Seventy-three percent of your funders say it is “very important” to trust a nonprofit before giving, yet only 19% say they “highly trust” you and 10% are optimistic about the sector becoming “more trustworthy” over time.
I’ll say it another way. This research was first reported in The Chronicle of Philanthropy:
- 3 out of 4 funders say it is “highly important” to trust a nonprofit before giving
- 4 out of 5 say they don’t “highly trust” nonprofits
- 9 of 10 are not optimistic that nonprofits will become “more trustworthy” over time
What have nonprofits done to make funders feel that way?
People don’t easily forget those sensational stories of ridiculously high executive salaries, unethical treatment of staff, scandals, and reports of minuscule amounts from donations actually making it to the intended projects. Neither does the lack of everyday situational intelligence like calling them at dinner time or not acknowledging a recent gift.
Even if your nonprofit is innocent of any wrongdoing, you still can be affected through guilt by association. Unfortunately, the lack of trust does not stop there. Here are some other ways funders can lose trust:
Lack of Confidence
Funders have little confidence that you will do what you say you will do. Actually, 58% of your funders don’t know or have no confidence that the money they donated to you will have the intended impact, not to mention your operational effectiveness.
Lack of Transparency
The Internet has taught us that we can have instant access to almost anything except when it comes to the nonprofits we fund. We generally have little or no ability to assess the competence levels of the nonprofits we fund or the impact of our giving.
Lack of Emotional Connection
Forty-six percent of your funders stop donating due to your failure to communicate while 41% stop giving due to over-solicitation. The real problem is the lack of meaningful relationships with your funders. No one wants to feel loved for their money.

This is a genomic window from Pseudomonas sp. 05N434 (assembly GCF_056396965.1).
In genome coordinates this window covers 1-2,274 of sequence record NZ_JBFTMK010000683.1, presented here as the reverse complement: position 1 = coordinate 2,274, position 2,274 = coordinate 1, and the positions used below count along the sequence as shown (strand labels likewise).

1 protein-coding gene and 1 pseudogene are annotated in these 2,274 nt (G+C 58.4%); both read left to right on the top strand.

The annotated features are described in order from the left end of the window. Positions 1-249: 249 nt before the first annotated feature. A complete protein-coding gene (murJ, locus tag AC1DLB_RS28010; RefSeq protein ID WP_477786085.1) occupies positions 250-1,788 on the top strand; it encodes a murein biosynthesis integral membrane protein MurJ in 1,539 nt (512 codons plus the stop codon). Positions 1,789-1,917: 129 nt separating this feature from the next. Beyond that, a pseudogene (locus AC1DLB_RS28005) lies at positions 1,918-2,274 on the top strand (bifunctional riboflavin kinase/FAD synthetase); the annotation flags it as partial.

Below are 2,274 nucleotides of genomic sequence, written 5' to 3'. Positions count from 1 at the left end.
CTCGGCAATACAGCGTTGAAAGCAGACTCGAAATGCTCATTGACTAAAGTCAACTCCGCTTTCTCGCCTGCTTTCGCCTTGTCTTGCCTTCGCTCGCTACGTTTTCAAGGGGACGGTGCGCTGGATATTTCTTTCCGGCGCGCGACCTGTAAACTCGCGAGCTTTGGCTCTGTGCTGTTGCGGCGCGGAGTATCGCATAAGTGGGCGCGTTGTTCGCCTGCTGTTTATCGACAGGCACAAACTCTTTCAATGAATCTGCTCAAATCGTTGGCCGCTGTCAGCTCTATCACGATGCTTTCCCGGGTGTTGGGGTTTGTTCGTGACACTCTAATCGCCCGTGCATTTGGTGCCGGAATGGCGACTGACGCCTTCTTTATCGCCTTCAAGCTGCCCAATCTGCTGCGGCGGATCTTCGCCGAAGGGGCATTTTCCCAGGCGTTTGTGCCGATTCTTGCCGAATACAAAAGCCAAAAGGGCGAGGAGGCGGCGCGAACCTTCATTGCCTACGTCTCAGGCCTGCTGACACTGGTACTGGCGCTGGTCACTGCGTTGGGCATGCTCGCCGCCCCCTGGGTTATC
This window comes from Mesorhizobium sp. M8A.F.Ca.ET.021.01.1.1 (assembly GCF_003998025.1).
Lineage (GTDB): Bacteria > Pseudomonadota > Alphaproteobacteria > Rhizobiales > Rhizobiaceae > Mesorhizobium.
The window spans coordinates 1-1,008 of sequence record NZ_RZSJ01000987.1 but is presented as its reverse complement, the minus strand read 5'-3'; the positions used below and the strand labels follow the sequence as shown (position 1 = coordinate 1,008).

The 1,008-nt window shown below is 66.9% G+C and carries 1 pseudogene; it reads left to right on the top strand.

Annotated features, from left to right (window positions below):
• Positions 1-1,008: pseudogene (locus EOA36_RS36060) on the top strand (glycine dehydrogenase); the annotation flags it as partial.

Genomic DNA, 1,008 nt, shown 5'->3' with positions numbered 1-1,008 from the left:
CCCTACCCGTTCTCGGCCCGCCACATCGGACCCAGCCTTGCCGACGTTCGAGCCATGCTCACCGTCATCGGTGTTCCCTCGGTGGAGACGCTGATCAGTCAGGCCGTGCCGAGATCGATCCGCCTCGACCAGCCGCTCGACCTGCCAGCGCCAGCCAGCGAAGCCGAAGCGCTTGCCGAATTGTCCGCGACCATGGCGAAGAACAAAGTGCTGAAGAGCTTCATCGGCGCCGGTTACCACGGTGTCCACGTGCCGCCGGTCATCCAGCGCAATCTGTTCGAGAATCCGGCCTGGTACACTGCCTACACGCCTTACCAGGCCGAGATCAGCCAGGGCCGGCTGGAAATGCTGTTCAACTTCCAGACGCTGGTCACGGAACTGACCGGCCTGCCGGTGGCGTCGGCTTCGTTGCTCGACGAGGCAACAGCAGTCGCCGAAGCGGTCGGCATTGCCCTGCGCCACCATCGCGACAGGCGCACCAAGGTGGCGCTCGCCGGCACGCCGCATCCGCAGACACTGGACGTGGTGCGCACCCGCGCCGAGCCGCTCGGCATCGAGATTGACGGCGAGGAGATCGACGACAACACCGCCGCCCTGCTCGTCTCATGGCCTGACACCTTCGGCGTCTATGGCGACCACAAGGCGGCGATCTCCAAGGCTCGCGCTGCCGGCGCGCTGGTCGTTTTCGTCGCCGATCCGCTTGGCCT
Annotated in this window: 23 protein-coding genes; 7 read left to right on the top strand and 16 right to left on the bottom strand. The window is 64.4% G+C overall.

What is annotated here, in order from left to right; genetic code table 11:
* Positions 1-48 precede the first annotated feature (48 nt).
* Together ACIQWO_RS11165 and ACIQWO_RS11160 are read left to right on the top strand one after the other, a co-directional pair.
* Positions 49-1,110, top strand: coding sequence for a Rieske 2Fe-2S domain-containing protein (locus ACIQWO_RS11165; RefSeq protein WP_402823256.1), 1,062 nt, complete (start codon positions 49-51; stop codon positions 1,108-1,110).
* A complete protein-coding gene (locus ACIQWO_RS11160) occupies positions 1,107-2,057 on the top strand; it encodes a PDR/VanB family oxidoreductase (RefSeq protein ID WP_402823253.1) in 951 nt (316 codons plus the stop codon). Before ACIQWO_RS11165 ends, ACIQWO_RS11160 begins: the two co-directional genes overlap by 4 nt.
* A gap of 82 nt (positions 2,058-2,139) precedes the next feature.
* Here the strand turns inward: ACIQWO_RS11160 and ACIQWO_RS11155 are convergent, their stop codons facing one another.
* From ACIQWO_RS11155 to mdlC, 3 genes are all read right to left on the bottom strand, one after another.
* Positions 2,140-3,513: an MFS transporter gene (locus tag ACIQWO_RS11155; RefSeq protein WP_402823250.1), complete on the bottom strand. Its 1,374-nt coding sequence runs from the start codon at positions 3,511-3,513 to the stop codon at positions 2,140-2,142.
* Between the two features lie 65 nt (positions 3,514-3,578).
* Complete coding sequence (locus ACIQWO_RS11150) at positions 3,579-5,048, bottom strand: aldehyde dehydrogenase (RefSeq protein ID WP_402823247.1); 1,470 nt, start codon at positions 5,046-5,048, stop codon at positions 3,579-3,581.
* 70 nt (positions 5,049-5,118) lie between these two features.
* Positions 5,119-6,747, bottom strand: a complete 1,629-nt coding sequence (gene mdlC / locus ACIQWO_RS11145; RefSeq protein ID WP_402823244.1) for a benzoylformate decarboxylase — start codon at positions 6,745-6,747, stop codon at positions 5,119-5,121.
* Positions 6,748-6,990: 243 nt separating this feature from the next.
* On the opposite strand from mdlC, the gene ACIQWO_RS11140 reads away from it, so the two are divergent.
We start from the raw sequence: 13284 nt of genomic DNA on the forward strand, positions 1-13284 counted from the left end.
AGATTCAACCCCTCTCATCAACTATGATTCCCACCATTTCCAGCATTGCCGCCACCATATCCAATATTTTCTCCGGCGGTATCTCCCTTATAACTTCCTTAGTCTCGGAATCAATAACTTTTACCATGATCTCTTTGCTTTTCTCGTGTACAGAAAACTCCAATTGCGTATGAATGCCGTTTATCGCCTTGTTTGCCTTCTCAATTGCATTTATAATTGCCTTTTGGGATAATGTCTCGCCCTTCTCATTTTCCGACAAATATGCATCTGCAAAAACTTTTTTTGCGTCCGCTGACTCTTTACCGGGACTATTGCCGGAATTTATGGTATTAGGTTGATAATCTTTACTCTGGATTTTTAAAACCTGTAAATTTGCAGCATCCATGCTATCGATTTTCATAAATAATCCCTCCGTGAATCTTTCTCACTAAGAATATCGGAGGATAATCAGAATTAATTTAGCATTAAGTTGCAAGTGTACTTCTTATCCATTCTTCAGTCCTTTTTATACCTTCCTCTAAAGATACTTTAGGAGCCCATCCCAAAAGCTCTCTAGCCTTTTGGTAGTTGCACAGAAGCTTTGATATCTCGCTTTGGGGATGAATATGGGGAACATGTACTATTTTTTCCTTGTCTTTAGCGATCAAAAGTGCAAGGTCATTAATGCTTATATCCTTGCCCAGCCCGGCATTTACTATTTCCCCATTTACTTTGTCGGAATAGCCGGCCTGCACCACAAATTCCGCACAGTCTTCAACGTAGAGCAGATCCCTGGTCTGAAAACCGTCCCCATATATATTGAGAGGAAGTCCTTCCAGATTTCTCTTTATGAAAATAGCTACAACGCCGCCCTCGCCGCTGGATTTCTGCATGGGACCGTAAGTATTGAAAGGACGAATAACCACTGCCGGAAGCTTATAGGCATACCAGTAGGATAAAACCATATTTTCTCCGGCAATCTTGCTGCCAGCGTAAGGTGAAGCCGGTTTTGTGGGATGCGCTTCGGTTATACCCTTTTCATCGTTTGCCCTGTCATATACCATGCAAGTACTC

“If you define the problem correctly, you almost have the solution.”– Steve Jobs
It Practically Unpacks Itself
Nonprofits need more funding. Funders need more confidence. More confidence comes from demonstrated operational competence. Funders with more confidence give nonprofits more funding. Operational competence can be measured and improved.
Accepted best practices and proven industry standards make it possible to measure all six areas of nonprofit operations and understand their importance, the consequences of nonperformance, and what you can do to improve.
The first three areas of operations are obviously highlighted in the lack of trust mentioned above. The other three are equally important albeit not specifically mentioned. They are:
- Program Management & Accountability
- Fundraising, Marketing & Communications
- Finance & Accounting
- Governance, Legal & Risk Management
- People and Organizational Development
- Business Systems, IT, & Facilities
Nonprofits with higher levels of demonstrated operational competence give funders more confidence. Funders with more confidence give nonprofits more funding.
What is your plan to improve your nonprofit’s trustworthiness?
For smart online tools that measure and improve nonprofit operational effectiveness, please visit The Capin Center for Nonprofit Excellence, where nonprofits, funders, and recognized experts work together for the greatest impact. We make nonprofits better. We can help yours.